Andrew Ellis: The True Meaning of Allyship in HTM

My name is Andrew Ellis—I’m a 39-year-old cisgender gay white male and an imaging engineer in Phoenix, AZ.

When I started my career in healthcare technology management (HTM) and medical imaging nearly two decades ago, there were so many unknowns. Although I had accepted my sexuality as a gay male in college, I saw very quickly that this was not always accepted. One of my early peers asked me, “You’re not gay, are you?” and that negative phrasing shaped so many years of my career.

Throughout my HTM career, I found allies. Some were people I deeply trusted, while others could tell that I didn’t fit in and were curious. But I was always on guard with my colleagues and scared of being judged. I felt that I had no one in my field that I could relate to. That feeling continued for about 15 years.

In 2019, I stopped hiding my sexual orientation. A switch flipped, and I would no longer be silent about my authentic self. It was important for others to know. At that point, my husband and I were married for nearly four years, even though I told few people in the workplace. My colleagues were mostly supportive, but not everyone was. I learned that education and advocacy were the primary tools that I could use to protect myself and find allyship in others.

My husband and I decided to move from Ohio to Arizona in 2019. I joined Banner Health as an imaging engineer specializing in CT and MRI. At that point, I knew I had to be an advocate in healthcare for the LGBTQ+ community.

Banner offered Team Member Resource Groups (TMRGs), and I quickly became involved. Within eight months, I was a LGBTQ+ Champion for one of the largest medical centers in Arizona. The connection I found in that space was one of the most beautiful experiences in my entire career. Through advocating for something that I believed in and having my employer back that support, I was finally able to start being my authentic self at work. And it was my opportunity to tell my story and pay forward to create a space where other people could find their authentic selves, too.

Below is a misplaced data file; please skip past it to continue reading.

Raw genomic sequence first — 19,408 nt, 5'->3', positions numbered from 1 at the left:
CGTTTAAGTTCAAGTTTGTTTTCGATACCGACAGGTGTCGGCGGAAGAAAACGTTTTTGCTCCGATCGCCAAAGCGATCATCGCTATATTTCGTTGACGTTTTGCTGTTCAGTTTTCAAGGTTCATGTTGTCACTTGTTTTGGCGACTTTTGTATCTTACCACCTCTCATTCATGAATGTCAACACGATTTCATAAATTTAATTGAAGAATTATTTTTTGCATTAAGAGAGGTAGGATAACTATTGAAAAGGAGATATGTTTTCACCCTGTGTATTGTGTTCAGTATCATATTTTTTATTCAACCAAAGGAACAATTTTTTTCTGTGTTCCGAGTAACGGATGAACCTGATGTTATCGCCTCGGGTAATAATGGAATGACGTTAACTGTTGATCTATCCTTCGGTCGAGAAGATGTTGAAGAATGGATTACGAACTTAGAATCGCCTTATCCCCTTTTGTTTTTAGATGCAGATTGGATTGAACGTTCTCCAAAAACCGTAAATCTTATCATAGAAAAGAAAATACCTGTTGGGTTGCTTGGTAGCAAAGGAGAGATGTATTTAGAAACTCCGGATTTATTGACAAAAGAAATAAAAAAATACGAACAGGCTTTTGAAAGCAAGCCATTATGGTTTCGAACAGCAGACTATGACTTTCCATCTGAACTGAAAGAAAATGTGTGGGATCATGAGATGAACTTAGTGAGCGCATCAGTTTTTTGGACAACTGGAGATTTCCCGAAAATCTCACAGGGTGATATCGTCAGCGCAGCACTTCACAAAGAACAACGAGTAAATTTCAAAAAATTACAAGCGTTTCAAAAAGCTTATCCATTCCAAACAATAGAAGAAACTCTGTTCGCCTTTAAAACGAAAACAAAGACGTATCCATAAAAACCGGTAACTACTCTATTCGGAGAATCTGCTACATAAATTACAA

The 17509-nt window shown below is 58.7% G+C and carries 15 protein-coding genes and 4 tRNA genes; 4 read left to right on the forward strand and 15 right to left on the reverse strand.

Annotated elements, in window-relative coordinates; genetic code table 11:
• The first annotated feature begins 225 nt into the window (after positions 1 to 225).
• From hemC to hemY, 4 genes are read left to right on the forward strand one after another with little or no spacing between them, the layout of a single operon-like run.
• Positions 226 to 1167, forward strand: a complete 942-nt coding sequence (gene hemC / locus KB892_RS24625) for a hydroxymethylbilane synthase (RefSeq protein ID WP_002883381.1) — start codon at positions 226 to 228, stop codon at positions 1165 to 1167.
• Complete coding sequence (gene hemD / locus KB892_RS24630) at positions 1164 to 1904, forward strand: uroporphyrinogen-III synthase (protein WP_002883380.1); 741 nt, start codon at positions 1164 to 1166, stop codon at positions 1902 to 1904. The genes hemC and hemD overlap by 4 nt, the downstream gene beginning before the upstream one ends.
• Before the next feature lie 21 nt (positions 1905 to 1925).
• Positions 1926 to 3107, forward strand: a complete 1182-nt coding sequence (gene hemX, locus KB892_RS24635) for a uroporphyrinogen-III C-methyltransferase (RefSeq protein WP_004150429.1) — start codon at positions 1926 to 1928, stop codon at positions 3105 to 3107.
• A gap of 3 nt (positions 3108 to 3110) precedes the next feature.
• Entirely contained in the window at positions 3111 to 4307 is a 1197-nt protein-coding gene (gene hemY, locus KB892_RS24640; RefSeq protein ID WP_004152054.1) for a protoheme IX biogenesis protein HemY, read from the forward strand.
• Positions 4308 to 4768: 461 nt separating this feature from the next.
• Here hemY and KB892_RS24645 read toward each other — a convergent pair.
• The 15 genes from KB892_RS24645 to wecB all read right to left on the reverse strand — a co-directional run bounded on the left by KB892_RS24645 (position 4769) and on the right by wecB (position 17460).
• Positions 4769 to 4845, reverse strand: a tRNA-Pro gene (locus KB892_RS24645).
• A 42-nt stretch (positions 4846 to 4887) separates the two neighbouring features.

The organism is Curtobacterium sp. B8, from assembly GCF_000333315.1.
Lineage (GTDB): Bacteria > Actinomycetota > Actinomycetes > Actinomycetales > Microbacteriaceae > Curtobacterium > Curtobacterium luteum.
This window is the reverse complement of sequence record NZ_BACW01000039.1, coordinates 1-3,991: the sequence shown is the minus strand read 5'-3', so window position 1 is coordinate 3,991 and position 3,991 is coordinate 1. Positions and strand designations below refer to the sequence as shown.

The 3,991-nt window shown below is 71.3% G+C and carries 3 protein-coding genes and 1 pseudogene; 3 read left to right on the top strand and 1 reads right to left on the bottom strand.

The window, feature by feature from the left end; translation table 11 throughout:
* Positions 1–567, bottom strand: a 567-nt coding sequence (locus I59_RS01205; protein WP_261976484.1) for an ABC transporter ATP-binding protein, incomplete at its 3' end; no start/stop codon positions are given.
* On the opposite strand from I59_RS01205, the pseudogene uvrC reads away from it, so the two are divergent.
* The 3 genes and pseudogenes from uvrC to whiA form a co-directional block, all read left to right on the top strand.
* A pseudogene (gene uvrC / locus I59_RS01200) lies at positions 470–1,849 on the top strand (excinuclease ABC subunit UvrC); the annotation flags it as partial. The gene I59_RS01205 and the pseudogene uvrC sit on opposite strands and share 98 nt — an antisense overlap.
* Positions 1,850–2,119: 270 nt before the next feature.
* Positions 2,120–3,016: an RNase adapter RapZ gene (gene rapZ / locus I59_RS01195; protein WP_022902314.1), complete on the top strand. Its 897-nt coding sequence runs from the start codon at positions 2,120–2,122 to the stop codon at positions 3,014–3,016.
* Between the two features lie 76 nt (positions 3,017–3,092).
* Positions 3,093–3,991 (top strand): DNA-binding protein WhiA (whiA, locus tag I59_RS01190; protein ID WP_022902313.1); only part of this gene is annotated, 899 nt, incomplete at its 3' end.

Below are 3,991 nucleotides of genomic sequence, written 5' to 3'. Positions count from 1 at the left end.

Earlier this year, and following the downward curve of COVID-19 in Arizona, I decided to take a break and refocus on my own well-being. In my final week, a biomedical imaging supervisor asked me if he could keep the rainbow flag that was at my desk, to ensure that the LGBTQ+ community would be represented. With the flag on his desk, everyone would see an inclusive space in the Biomedical Imaging Shop.

It was that day that I learned and experienced the true meaning of allyship. That moment touched my heart and soul in ways that I never imagined, because that moment was vulnerable and connected. He was willing to speak up for a cause that wasn’t his own because he recognized the importance in building an inclusive workplace.

Through allyship and advocacy, we can shape the future of HTM. When we do that, everyone benefits. When the youth of today can identify with professionals in their fields of interest, our entire community will flourish. When our existing workplace knows they can bring their whole and true selves to their workplace, we will see retention and productivity benefits. When we break down the barriers of sex, sexual orientation, and gender identity in the HTM space, we will create an environment that draws the best talent, new ideas and solutions to problems, along with better connection with providers and patients.

Education is key. Advocacy is key. The potential to build equitable and thriving HTM environments exists if we take action today.

Andrew Ellis is an imaging engineer in Phoenix, AZ.

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